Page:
Sunday, 20 May 2012
Abdelbaset al Megrahi
Reports from Libya today state the former Libyan intelligence officer convicted of the Lockerbie bombing, Abdelbaset al Megrahi, has died.
East Renfrewshire Council, which is supposed to receive updates about his condition following his early release from prison, has said it has received no official confirmation of his death but it is investigating.
The Foreign Office said it does not know if the reports are accurate, but they are "seeking further information".
A Scottish court in 2001 convicted Megrahi, 60, of the 1988 attack on Pan Am flight 103, but he was freed on compassionate grounds in 2009 because doctors said he was battling prostate cancer and had only three months to live.
He was greeted like a hero by the Gaddafi regime on his return to the country in 2009having served eight years of a 27-year sentence.
He was the only person convicted of the bombing of Pan Am Flight 103 over Lockerbie.
To the end, Abdelbaset al Megrahi always insisted he was an innocent man and had nothing to do with the attack, which killed 270 people, most of them American students flying home for Christmas.
Born in Tripoli in 1952 and educated in the United States and the UK, the former Libyan intelligence officer was added to the FBI's 10 most wanted fugitives list seven years after the atrocity.
He did not fit the stereotype of an international terrorist.
Smartly dressed and quietly spoken, he portrayed himself as a family man who had been the victim of a terrible miscarriage of justice.
After almost seven months and evidence from 230 witnesses, Megrahi was eventually found guilty and sentenced to 27 years.
A director of Libya's Centre for Strategic Studies and later put in charge of Libyan
Arab Airlines' security operations, prosecutors said he used his position to organise, prepare and carry out the Lockerbie bombing.
Fragments of clothing, found wrapped around the timing device, linked him to the attack.
He was also identified by Maltese businessman Anthony Gauci, who claimed he sold
items of clothing and an umbrella to a Libyan man who looked "a lot" like Megrahi three weeks before the bombing.
After a lengthy investigation by UK and US police forces, Megrahi was indicted in 1991.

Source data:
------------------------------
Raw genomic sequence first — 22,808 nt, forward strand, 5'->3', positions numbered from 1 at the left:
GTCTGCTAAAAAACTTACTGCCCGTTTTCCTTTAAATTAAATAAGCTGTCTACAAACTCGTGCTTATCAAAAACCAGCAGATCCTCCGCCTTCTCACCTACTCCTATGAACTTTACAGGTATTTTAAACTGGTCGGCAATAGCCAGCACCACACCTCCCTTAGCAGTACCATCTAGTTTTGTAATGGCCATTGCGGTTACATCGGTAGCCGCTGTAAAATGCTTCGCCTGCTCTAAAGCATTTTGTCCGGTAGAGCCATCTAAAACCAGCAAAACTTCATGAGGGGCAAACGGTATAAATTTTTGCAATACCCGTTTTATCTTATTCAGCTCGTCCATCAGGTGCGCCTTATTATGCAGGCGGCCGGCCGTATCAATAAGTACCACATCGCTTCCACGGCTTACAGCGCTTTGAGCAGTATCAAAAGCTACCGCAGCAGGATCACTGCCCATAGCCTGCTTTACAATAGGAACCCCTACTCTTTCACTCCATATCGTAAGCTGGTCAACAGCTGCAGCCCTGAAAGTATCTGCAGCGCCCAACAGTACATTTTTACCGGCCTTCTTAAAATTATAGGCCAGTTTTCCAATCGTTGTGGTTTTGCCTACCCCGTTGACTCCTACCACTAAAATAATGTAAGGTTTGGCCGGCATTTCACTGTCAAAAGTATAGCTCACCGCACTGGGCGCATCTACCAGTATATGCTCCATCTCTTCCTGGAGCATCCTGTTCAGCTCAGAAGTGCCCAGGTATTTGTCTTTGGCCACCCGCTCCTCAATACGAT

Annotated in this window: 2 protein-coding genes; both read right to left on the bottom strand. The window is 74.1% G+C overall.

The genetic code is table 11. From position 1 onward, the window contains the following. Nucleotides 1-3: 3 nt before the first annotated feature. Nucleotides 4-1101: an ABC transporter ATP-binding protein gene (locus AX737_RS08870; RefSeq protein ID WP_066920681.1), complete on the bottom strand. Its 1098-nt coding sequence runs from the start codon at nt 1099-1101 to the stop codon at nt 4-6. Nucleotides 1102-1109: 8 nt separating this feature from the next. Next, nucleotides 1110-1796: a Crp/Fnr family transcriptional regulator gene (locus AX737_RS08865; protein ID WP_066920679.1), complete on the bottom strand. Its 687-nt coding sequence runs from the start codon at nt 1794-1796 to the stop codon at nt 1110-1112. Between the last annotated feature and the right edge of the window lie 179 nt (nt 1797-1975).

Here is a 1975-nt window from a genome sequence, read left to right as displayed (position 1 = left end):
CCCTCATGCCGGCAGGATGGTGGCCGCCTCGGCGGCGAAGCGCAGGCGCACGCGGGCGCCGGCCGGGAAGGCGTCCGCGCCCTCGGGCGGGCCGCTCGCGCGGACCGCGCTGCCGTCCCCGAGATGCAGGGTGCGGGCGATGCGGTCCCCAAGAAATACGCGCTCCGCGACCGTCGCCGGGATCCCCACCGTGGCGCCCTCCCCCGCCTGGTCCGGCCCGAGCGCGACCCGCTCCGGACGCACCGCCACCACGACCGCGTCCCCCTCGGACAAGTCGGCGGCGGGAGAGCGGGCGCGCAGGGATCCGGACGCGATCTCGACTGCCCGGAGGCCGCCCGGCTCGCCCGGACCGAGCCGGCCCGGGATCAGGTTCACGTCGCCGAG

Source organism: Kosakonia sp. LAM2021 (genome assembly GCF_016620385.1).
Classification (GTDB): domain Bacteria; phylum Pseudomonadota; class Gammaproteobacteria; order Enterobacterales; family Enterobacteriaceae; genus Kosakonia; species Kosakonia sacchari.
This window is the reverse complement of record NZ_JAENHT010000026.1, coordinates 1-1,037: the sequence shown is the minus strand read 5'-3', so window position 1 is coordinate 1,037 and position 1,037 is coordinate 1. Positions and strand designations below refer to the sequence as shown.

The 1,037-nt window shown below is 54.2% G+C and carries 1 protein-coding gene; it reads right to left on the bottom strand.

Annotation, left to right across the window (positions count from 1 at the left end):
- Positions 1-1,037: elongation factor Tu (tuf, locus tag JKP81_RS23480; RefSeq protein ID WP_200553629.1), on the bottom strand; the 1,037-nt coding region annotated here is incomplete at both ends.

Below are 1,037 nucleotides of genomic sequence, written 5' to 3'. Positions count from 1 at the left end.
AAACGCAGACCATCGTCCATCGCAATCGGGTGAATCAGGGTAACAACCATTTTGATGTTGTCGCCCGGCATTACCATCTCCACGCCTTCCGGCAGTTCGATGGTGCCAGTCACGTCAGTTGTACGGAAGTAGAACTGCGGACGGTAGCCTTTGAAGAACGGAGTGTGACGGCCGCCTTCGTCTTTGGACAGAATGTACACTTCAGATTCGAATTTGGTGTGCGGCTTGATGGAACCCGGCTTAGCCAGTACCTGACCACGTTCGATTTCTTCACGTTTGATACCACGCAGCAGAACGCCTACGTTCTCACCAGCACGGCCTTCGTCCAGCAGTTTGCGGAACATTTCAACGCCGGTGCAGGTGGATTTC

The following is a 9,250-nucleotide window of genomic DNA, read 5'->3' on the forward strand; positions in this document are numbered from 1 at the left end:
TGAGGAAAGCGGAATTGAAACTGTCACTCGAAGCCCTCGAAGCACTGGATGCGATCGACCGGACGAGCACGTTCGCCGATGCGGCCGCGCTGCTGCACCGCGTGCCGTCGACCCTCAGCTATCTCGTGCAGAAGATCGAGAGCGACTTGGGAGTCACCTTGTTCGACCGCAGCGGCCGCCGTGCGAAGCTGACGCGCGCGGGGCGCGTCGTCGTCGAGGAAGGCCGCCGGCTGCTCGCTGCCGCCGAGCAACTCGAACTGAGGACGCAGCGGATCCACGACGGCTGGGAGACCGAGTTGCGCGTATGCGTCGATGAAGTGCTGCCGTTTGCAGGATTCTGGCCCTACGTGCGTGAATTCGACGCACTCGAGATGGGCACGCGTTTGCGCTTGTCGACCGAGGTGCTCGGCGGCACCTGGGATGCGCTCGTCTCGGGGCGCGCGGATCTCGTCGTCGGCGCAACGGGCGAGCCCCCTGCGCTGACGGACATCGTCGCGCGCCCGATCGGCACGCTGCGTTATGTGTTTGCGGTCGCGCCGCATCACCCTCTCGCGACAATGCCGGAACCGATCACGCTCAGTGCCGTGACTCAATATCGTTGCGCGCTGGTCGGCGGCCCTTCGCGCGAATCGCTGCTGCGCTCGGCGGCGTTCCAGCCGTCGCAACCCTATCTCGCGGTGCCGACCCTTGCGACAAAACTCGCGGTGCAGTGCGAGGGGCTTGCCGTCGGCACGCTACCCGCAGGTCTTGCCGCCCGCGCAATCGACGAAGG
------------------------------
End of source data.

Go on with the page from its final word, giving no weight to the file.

However, years of lengthy diplomatic bargaining with Libyan leader Colonel Muammar Gaddafi followed before he was handed over for trial.
Megrahi and his co-accused, compatriot Al Amin Khalifa Fhimah, eventually faced a trial in 2000, conducted under Scottish law at a specially convened court at Camp Zeist in the Netherlands.
Costing an estimated £75m, it was one of the most complex trials ever staged.
His co-accused was cleared.
A first appeal against his conviction was rejected in March 2002.
Five years later, his lawyers successfully applied to the Scottish Criminal Cases Review Commission and the case was referred back to the Court of Appeal.
Eight years after he was found guilty of blowing up the jet, Megrahi dropped the appeal.
On August 21, 2009, Megrahi was released from Greenock Prison on compassionate grounds amid a storm of protest from victims' families.
But while many of the relatives are convinced of his guilt, there are some, particularly in Britain, who believe he was innocent.
I am 1 of the dissenting voices.
I ask you to read this link here. It will take you back to 11 post relating to this subject.
Some of them with praise, some of them critical, some of them questioning of evidence.
Please just have a wee read!
The 1 thing I know today is certain members of the British Government, Scottish Government and both the UK and USA intelligence services tonight are breathing a lot easier. The 1 man who remained, that knew the actual truth has now gone !!!!